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Wall Street's 'Perma-Wrong Record Is Intact' (Josh Brown)
Chris Kimble at Kimble Charting Solutions points out that since August 13, 2012, the S&P is up 16%. He also points out that now the average Wall Street strategist's stock allocation is at 49%, below the average over the last 15 years.
"The funniest thing ever is how Wall Street has this reputation for being permanently bullish and always sucking people in - and miraculously, unbelievably, they've managed to be not so bullish (even bearish) in the aggregate during one of the most powerful rallies of all time," writes Josh Brown.
Kimble Charting Solutions
Kimble Charting Solutions
The Number Of Financial Advisors In The U.S. Will Keep Falling (Investment News)
The number of financial advisors in the U.S. fell 1.3% or by 4,000 in 2011, according to Cerulli Associates. This number is expected to fall by another 18,600 over the next five years. Independent broker dealers and registered investment advisors that largely rely on wirehouses and investment advisors to train new talent, have to figure out a new way to train them. The number of financial advisors is expected to fall from 316,109 in 2011, to 297,515 at the end of 2016.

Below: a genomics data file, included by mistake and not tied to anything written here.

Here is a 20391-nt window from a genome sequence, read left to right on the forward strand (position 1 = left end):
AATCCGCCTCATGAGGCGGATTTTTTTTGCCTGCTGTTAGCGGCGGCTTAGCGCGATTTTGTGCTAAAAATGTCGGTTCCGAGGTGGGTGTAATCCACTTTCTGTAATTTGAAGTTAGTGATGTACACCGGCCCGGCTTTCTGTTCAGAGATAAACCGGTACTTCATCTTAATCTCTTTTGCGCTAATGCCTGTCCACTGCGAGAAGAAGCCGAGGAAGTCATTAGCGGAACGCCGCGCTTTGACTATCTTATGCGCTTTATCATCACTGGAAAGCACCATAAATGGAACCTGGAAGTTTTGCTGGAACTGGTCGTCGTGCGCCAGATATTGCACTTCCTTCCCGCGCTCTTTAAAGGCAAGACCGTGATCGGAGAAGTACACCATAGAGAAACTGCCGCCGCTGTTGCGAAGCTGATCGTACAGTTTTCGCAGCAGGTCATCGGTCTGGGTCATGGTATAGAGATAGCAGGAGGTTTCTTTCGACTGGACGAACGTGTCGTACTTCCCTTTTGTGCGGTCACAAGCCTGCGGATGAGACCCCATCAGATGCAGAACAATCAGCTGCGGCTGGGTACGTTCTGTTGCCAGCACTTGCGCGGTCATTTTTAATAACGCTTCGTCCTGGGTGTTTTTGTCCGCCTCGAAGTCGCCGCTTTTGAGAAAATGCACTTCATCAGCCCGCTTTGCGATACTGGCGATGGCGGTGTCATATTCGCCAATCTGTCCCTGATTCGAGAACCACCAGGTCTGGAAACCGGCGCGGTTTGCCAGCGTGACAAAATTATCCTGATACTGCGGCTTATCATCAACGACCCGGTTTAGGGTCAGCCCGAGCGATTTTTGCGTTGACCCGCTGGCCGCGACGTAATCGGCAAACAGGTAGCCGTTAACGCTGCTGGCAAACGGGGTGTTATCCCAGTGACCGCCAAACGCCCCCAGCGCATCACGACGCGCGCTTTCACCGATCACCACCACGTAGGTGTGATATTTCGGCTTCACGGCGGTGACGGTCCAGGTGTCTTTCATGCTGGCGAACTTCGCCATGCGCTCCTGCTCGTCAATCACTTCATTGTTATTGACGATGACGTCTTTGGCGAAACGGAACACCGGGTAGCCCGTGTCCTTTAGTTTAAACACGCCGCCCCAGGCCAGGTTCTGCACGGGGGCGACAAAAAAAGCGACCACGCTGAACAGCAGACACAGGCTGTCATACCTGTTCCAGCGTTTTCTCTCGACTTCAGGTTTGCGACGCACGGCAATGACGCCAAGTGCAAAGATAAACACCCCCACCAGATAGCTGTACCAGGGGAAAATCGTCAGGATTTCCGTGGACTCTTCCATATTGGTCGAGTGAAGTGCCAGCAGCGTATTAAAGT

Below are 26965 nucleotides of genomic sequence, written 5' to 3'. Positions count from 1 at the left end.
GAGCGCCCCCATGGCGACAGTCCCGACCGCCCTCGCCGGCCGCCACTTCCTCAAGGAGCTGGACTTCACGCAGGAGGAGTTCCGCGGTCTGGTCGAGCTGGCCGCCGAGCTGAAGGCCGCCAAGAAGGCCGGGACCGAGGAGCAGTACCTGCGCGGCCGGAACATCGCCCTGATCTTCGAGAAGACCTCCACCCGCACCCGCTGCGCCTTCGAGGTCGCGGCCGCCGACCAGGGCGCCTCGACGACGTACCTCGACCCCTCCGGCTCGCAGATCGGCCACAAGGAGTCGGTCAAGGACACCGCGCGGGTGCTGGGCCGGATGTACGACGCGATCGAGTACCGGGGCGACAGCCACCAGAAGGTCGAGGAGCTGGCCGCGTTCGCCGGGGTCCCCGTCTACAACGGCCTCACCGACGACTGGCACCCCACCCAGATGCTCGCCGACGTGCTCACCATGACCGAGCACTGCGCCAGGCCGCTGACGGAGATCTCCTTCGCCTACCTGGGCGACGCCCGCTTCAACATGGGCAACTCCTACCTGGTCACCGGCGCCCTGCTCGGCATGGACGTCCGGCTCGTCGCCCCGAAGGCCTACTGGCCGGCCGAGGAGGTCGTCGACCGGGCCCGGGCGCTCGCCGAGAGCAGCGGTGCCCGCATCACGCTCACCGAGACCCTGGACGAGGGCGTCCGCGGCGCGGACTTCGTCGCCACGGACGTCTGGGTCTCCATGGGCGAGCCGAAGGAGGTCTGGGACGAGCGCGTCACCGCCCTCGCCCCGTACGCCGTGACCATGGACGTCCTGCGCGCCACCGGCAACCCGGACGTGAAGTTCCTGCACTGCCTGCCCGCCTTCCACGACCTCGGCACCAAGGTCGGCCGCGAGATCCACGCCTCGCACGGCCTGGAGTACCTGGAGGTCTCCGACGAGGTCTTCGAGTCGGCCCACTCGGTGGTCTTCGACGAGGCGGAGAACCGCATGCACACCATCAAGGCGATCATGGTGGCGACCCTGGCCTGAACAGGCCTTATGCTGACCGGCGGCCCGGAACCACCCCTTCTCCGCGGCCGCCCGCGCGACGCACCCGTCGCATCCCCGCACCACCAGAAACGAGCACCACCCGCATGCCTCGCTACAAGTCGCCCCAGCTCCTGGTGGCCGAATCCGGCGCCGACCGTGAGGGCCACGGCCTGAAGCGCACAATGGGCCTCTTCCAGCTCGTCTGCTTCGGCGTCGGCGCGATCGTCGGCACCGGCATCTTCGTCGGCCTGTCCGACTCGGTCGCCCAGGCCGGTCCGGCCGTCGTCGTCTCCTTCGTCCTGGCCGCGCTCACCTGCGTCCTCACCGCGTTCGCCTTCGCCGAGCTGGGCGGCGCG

The S&P 500 is in higher territory now than it was during the credit bubble but this doesn't necessarily mean a sell-off is near. Citi's Panic/Euphoria model argues that when investors are panicking its a good time to buy and vice-versa. Citi's Tobias Levkovich writes that stocks could continue to rise this summer.
"[O]ne can see that as the markets have broken into new high territory, investors have become more worried given that the readings have slid deeper into neutral territory.
"In our minds, this would imply that share prices can move even higher in the near term and an S&P 500 overshoot to 1,650-75 is plausible by the summer followed by some giveback later in the year."
Alissa Carloss formerly with Stifel Nicolaus and Paul Bagnato formerly with Wells Fargo Advisors have joined Morgan Stanley's wealth management unit. Carloss joins the Jackson, Tennessee office, and Bagnato is joining the Mount Kisco N.Y. office. The two had managed a combined $300 million in assets.
Stocks are heading higher despite weaker than expected economic data. Investors don't seem care about data anymore and this Bank of America's David Woo says is for three key reasons. 1. While a data shows a slowdown, it doesn't suggest a sharp decline in growth, "bad news is not bad enough." 2. The Fed will continue to be accommodative. 3. The impact of the U.S. fiscal tightening is temporary and once it eases the U.S. economy will come out strong.
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